In the book, Muller briefly describes the plot of each film, and then shares insights and anecdotes about each. And of course, how the signature cocktail ties in. There are a couple of local angles that are fun to learn about. A famous scene in Alias Nick Beal with Ray Milland is set in a ramshackle saloon that is based on Heinold’s First and Last Chance Saloon in Oakland, where Jack London was a regular. In the book, Muller also publicly toasts San Francisco’s infamous Aub Zam Zam bar, which offered “the best martinis in town.” The creation of the Mai Tai (Hell’s Half Acre) is credited to Oakland’s Vic Bergeron, aka Trader Vic.
Muller’s favorite—and most unique—cocktail in the book would be the Sailor Beware (The Lady From Shanghai). His own creation, he explains that the ingredients reflect the personalities of the film characters played by Orson Welles (Irish whiskey), Rita Hayworth (green chartreuse and ginger liqueur), and the sinister Everett Sloan (absinthe rinse). “It works,” he said. But he warns, “It’s very strong,” adding that “the triumph is to take the things that you wouldn’t imagine and integrate them into something unique.”
What are Muller’s go-to watering holes in Alameda?
“My two favorite words are bar and grill,” he said, noting that he loves eating at the bar, preferably in any restaurant where the owner presides. He cites The Fireside, Forbidden Island, and East End, which he describes as “old school, and the most noir.”
In the book’s credits, Muller acknowledges the critical role played by Kathleen, his wife of more than 35 years, “who handles the grueling task of taste-testing with eagerness, aplomb, and stamina.”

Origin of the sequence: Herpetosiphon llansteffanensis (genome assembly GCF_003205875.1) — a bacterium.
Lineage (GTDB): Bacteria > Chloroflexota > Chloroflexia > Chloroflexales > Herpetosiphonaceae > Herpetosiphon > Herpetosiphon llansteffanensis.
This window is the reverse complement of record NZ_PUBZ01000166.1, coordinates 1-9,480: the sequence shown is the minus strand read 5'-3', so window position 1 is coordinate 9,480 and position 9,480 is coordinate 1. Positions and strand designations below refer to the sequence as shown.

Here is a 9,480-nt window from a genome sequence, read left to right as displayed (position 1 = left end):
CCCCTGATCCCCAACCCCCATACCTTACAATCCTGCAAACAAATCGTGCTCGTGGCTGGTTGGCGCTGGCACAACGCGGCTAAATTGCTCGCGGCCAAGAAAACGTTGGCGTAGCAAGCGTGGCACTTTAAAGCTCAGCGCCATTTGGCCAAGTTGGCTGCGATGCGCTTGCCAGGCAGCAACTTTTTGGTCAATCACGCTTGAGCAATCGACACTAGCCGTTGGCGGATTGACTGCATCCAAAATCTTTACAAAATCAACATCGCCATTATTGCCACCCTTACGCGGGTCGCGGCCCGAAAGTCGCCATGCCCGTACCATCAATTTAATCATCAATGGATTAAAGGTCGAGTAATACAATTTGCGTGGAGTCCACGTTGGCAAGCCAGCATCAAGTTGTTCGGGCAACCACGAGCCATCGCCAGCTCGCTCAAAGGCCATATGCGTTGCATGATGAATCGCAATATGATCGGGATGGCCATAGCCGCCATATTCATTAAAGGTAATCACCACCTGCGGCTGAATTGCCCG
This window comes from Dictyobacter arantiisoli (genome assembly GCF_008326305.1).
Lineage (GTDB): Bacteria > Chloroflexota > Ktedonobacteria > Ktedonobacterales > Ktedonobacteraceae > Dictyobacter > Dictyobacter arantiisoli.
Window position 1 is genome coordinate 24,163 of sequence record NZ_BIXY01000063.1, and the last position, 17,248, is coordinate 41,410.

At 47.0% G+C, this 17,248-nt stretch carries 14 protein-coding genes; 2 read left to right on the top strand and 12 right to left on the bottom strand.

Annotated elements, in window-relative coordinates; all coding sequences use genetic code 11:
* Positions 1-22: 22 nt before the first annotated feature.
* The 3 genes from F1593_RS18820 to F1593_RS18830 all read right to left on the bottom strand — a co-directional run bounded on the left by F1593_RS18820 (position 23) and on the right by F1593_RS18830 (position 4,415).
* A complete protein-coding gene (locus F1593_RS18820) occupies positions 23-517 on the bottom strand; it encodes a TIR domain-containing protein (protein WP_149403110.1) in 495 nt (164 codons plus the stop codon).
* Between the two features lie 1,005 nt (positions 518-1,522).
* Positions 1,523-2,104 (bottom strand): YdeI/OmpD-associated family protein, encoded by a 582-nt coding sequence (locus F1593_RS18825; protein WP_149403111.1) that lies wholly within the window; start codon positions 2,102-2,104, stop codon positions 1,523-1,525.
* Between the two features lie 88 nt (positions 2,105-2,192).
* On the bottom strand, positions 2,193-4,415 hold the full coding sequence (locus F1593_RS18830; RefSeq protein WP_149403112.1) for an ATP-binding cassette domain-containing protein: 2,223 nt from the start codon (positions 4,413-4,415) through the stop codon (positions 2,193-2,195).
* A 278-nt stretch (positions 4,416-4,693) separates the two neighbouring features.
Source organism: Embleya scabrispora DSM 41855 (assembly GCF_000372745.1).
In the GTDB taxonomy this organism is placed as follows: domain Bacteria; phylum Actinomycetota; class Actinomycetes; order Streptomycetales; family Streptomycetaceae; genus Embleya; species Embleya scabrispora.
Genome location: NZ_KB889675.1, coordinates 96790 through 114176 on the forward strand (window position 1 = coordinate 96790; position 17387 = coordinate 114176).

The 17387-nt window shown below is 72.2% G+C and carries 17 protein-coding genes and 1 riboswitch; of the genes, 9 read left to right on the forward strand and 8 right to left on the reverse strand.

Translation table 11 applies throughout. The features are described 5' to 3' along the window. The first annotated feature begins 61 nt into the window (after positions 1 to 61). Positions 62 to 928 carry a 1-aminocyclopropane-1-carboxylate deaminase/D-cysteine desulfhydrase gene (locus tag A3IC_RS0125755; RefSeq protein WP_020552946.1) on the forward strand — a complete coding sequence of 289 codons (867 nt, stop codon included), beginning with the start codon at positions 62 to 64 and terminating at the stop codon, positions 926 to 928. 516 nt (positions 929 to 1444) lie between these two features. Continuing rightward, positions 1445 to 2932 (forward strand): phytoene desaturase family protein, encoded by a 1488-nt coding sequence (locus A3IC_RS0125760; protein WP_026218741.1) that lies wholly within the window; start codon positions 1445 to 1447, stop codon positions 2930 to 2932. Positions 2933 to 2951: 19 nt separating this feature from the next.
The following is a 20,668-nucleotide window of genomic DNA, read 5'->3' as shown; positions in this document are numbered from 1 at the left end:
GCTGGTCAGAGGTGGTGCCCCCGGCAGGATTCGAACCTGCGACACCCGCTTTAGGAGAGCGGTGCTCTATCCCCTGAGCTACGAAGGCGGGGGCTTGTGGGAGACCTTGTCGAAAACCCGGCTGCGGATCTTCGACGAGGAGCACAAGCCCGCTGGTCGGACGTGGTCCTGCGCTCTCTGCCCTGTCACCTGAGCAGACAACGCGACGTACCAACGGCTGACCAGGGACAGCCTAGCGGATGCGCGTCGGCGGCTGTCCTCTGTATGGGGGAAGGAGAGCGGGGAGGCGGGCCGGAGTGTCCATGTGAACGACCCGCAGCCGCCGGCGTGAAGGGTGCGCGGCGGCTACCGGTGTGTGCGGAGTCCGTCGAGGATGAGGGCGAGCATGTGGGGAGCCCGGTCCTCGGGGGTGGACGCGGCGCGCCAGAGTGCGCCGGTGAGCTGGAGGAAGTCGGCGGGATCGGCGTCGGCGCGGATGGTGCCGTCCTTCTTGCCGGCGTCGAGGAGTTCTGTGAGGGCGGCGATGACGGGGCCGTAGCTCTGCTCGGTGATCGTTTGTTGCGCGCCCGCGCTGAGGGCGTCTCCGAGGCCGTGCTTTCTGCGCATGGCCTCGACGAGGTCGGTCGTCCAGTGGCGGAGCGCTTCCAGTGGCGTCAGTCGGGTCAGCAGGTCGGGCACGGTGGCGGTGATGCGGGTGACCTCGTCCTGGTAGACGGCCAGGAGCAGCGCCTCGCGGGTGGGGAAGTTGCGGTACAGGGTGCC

And as for what’s next for Muller? Well, a lot.
Advance copies of his and partner Jessica Schmidt’s new kids’ picture book, Kitty Feral and the Case of the Marshmallow Monkey, just arrived, and will be published in September. It features a hardboiled cat detective and a cast of underworld animals including mutts, raccoons, and birds. Of course the illustrations are black and white. Muller laughs when he recalls the line he told to TCM that sold them on the concept of a noir book for 4-year-olds: “Film noir is the gateway drug to classic cinema.”
Muller also recently announced that he is going off of social media, choosing to return exclusively to books, music, art, and film. If his many fans wish to contact him, he advises them to “feel free to write a letter” to his Alameda P.O. Box. “What a concept!” he adds.
He continues to serve on the Doris Day Animal Foundation, a national nonprofit that supports organizations that directly care for and protect animals.
And here’s an Alameda Post scoop: Muller’s new book, Dark City Dames, has just been given the green light for publication.
C.J. Hirschfield served for 17 years as Executive Director of Children’s Fairyland, where she was charged with the overall operation of the nation’s first storybook theme park. Prior to that, she was an executive in the cable television industry. She now contributes regularly to KQED’s Perspectives series, The Oaklandside, and eatdrinkfilms.com. She holds a degree in Film and Broadcasting from Stanford University. Her writing is collected at AlamedaPost.com/c_j_hirschfield/.